International casino operators are closely monitoring the latest developments regarding the possible legalisation of casino gaming in Japan. Recent media reports have raised fresh hopes that the so-called Integrated Resorts Promotion Bill might soon be submitted to the Japanese parliament – a body known as the Diet.
“What we are hearing from various people is anywhere from 99 to 100 percent certainty that the bill is going to come up this Diet session,” said Sheldon Adelson (pictured), chairman and chief executive of casino operator Las Vegas Sands Corp. He was speaking on a call with investment analysts on Thursday, following the company’s third quarter results announcement.
Casino legalisation in Japan will be a two-statute process. After an enabling bill legalising casino resorts at the conceptual level, a second piece of legislation would detail the specifics, including how they are administered and regulated.
The enabling bill – promoted by a cross-party selection of lawmakers – could be submitted for discussion during the extraordinary session of the Diet that runs until late November, according to several international media outlets.
Mr Adelson said Las Vegas Sands would have to examine the details of the latest bill once it is submitted, in order to know where the company stands.
“The original bill – they might have changed it since – called for a one-year period to determine the ‘who, what, when, where, why and how’ of integrated resort with casino,” he said. “So, we’ve got to see what happens over the next year.”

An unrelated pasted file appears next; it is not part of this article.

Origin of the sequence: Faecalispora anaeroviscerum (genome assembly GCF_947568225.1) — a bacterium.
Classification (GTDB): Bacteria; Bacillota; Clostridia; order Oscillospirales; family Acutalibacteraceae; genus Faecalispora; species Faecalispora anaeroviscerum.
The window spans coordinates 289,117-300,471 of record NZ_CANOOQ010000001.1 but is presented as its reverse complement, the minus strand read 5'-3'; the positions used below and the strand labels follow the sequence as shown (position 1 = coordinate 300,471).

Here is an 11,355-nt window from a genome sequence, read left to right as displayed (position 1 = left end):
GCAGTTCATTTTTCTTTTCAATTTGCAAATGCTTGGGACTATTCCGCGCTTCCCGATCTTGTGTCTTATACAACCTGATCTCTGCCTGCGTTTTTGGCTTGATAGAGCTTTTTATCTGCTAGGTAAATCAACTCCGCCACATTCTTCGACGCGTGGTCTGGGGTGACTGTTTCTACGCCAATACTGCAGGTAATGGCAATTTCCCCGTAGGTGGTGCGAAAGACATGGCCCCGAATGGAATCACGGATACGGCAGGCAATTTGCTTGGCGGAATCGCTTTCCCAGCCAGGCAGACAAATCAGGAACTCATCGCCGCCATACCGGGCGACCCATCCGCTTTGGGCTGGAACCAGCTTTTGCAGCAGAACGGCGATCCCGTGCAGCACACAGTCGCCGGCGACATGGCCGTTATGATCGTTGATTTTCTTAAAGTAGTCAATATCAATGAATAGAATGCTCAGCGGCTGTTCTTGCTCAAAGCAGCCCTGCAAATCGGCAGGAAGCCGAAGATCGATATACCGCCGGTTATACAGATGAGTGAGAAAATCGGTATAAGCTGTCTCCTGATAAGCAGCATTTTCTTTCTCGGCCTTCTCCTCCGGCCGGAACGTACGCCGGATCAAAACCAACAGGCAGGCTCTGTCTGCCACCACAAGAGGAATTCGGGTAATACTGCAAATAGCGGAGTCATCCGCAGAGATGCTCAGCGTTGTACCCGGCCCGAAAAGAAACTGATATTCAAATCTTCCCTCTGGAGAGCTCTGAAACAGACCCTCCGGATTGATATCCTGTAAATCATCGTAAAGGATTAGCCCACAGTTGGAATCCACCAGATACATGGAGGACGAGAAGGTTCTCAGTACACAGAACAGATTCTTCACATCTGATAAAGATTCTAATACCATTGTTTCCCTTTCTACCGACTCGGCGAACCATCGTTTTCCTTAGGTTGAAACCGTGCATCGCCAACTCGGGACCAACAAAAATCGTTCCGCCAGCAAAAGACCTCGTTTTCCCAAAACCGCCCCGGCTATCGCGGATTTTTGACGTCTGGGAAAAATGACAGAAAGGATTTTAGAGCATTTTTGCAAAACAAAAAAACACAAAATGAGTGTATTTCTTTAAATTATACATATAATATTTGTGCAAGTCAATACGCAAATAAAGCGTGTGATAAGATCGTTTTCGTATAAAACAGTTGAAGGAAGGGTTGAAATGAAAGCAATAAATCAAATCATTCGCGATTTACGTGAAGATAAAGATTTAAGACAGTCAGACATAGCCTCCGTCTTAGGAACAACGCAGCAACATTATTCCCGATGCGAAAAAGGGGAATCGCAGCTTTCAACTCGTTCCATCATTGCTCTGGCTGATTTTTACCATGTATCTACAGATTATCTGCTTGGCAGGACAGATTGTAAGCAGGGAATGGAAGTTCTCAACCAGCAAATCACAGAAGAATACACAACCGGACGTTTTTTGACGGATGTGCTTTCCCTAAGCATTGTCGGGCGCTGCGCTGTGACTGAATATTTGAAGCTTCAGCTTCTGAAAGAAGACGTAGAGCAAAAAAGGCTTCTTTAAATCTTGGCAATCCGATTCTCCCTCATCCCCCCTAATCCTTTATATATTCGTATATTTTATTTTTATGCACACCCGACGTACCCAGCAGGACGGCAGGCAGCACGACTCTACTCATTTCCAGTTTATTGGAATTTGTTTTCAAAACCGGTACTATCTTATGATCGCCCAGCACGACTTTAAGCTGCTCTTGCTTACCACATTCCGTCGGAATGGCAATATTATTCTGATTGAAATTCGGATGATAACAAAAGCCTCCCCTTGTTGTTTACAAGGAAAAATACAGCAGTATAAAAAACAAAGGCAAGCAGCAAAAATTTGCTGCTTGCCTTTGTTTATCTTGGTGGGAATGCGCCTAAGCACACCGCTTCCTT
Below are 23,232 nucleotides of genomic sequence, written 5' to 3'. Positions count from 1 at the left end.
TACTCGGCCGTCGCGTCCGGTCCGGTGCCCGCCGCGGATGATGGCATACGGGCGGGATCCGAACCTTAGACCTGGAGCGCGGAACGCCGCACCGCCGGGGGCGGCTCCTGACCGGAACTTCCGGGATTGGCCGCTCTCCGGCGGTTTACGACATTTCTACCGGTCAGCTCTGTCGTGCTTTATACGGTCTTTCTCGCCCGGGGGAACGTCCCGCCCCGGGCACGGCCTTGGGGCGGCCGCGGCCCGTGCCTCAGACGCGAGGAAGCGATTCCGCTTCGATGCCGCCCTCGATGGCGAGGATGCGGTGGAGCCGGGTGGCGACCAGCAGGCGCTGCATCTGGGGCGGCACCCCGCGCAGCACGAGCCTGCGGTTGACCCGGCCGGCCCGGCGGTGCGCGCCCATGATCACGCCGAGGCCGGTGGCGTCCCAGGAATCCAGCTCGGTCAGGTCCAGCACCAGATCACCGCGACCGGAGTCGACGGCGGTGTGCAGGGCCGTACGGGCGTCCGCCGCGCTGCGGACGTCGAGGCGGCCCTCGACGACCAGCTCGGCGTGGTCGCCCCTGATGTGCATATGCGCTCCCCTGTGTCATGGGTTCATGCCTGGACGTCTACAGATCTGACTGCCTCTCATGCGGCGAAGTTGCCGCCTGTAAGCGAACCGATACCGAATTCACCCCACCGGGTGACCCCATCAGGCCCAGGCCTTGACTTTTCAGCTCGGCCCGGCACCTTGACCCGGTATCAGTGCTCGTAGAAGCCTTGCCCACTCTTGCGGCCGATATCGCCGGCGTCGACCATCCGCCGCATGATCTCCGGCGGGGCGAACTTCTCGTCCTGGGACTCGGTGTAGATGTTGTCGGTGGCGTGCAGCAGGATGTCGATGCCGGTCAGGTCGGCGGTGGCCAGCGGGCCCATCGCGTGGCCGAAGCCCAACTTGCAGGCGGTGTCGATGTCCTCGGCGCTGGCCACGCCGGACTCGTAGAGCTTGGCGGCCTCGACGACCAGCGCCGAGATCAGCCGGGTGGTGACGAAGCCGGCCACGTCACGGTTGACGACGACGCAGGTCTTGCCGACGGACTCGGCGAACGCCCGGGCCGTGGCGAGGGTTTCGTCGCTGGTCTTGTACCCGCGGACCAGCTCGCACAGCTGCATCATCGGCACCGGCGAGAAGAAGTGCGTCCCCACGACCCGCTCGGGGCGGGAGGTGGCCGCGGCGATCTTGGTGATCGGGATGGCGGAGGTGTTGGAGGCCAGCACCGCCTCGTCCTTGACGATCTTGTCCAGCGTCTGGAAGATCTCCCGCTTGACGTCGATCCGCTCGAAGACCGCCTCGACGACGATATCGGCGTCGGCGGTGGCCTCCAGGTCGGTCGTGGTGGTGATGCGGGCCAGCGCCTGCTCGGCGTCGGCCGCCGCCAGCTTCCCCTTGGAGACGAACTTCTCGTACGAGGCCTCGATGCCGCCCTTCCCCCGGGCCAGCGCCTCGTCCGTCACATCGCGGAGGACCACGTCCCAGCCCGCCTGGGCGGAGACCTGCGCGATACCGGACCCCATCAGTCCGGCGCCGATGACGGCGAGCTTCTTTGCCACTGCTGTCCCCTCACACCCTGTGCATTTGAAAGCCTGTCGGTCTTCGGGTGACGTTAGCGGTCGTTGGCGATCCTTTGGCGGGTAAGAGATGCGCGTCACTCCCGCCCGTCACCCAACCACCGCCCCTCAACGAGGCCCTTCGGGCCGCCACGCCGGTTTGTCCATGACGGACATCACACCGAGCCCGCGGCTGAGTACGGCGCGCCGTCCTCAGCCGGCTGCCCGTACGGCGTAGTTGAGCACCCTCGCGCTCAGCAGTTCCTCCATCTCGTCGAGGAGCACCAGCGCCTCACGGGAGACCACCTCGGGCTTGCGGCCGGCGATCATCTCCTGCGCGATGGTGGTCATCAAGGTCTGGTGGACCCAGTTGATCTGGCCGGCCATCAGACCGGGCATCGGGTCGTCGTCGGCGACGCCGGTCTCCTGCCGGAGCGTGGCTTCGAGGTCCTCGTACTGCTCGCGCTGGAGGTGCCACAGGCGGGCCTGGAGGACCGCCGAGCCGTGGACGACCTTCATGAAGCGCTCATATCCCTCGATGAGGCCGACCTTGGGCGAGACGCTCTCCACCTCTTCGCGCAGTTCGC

The executive said Las Vegas Sands is “in touch with Osaka quite frequently”. “We have people there [in Japan] frequently … I’m going again in a month or so,” said Mr Adelson.
“We’ll see what the bill says when it passes … In any event it [the outlook] is very optimistic,” he added.
James Murren, chief executive of Las Vegas-based MGM Resorts International, said earlier this week that the company is willing to invest up to US$9.5 billion in Japan if casino gambling is legalised there. Mr Murren said MGM Resorts was mainly interested in a metropolitan area such as Tokyo, Yokohama or Osaka.
Yuriko Koike, the recently-elected governor of Tokyo, said in August she supported the idea of opening a casino venue in the Japanese capital.
Casino operator Wynn Resorts Ltd is also “following carefully” the developments in Japan, said on Wednesday the firm’s chairman and chief executive, Steve Wynn.
Speaking on a call with investors following the company’s third-quarter results announcement, Mr Wynn said the bill to legalise casino gambling in Japan seemed to have “more momentum now” than what it had in the past.
“The parties seem to be coalescing behind the idea and there seems to be momentum. I can’t really tell you if it’s going to happen or not, but it does feel like there’s definitely more action in Japan now than there have been in the past six Diet sessions,” added Mr Wynn.
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"Our main focus is just making sure – and particularly within Australia – to the maximum extent possible, that we can have uniformity [among different jurisdictions]"
Chief executive of the Australia-based Gaming Technologies Association